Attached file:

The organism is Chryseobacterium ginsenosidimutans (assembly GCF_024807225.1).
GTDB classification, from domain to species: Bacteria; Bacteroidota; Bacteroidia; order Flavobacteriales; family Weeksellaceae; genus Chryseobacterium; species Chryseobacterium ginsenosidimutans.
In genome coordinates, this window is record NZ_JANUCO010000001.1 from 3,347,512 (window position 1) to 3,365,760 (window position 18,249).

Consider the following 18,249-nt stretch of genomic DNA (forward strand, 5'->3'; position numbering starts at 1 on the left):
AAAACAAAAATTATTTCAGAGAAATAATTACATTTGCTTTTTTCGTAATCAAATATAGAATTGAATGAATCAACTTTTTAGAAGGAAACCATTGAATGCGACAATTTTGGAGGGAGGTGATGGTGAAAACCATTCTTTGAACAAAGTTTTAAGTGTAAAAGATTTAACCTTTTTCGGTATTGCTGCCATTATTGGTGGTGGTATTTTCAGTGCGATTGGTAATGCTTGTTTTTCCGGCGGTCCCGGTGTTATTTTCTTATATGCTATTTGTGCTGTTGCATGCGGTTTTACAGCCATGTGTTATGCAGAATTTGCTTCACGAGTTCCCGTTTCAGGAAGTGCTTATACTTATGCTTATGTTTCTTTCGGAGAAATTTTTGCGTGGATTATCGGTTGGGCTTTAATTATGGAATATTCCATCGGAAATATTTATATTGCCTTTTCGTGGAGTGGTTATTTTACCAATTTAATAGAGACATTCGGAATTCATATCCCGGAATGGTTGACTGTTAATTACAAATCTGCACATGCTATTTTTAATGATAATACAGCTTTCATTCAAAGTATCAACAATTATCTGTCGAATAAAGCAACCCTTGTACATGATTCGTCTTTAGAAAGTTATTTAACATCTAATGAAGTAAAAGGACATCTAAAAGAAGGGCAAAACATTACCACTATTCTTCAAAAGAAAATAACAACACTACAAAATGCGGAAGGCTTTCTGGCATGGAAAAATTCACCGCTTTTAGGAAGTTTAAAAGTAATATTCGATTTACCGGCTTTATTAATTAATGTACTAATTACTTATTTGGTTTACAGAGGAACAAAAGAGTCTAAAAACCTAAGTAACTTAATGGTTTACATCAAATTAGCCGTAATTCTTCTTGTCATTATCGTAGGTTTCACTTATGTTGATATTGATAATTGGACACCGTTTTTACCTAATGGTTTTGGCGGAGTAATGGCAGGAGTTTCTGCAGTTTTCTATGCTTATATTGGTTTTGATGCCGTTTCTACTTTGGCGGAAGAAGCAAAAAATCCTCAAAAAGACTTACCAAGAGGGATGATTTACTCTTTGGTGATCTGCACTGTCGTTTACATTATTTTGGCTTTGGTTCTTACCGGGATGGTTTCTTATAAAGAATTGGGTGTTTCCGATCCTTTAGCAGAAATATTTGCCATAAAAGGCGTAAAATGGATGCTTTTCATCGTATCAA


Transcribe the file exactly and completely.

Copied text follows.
The organism is Chryseobacterium ginsenosidimutans (assembly GCF_024807225.1).
GTDB classification, from domain to species: Bacteria; Bacteroidota; Bacteroidia; order Flavobacteriales; family Weeksellaceae; genus Chryseobacterium; species Chryseobacterium ginsenosidimutans.
In genome coordinates, this window is record NZ_JANUCO010000001.1 from 3,347,512 (window position 1) to 3,365,760 (window position 18,249).

Consider the following 18,249-nt stretch of genomic DNA (forward strand, 5'->3'; position numbering starts at 1 on the left):
AAAACAAAAATTATTTCAGAGAAATAATTACATTTGCTTTTTTCGTAATCAAATATAGAATTGAATGAATCAACTTTTTAGAAGGAAACCATTGAATGCGACAATTTTGGAGGGAGGTGATGGTGAAAACCATTCTTTGAACAAAGTTTTAAGTGTAAAAGATTTAACCTTTTTCGGTATTGCTGCCATTATTGGTGGTGGTATTTTCAGTGCGATTGGTAATGCTTGTTTTTCCGGCGGTCCCGGTGTTATTTTCTTATATGCTATTTGTGCTGTTGCATGCGGTTTTACAGCCATGTGTTATGCAGAATTTGCTTCACGAGTTCCCGTTTCAGGAAGTGCTTATACTTATGCTTATGTTTCTTTCGGAGAAATTTTTGCGTGGATTATCGGTTGGGCTTTAATTATGGAATATTCCATCGGAAATATTTATATTGCCTTTTCGTGGAGTGGTTATTTTACCAATTTAATAGAGACATTCGGAATTCATATCCCGGAATGGTTGACTGTTAATTACAAATCTGCACATGCTATTTTTAATGATAATACAGCTTTCATTCAAAGTATCAACAATTATCTGTCGAATAAAGCAACCCTTGTACATGATTCGTCTTTAGAAAGTTATTTAACATCTAATGAAGTAAAAGGACATCTAAAAGAAGGGCAAAACATTACCACTATTCTTCAAAAGAAAATAACAACACTACAAAATGCGGAAGGCTTTCTGGCATGGAAAAATTCACCGCTTTTAGGAAGTTTAAAAGTAATATTCGATTTACCGGCTTTATTAATTAATGTACTAATTACTTATTTGGTTTACAGAGGAACAAAAGAGTCTAAAAACCTAAGTAACTTAATGGTTTACATCAAATTAGCCGTAATTCTTCTTGTCATTATCGTAGGTTTCACTTATGTTGATATTGATAATTGGACACCGTTTTTACCTAATGGTTTTGGCGGAGTAATGGCAGGAGTTTCTGCAGTTTTCTATGCTTATATTGGTTTTGATGCCGTTTCTACTTTGGCGGAAGAAGCAAAAAATCCTCAAAAAGACTTACCAAGAGGGATGATTTACTCTTTGGTGATCTGCACTGTCGTTTACATTATTTTGGCTTTGGTTCTTACCGGGATGGTTTCTTATAAAGAATTGGGTGTTTCCGATCCTTTAGCAGAAATATTTGCCATAAAAGGCGTAAAATGGATGCTTTTCATCGTATCAA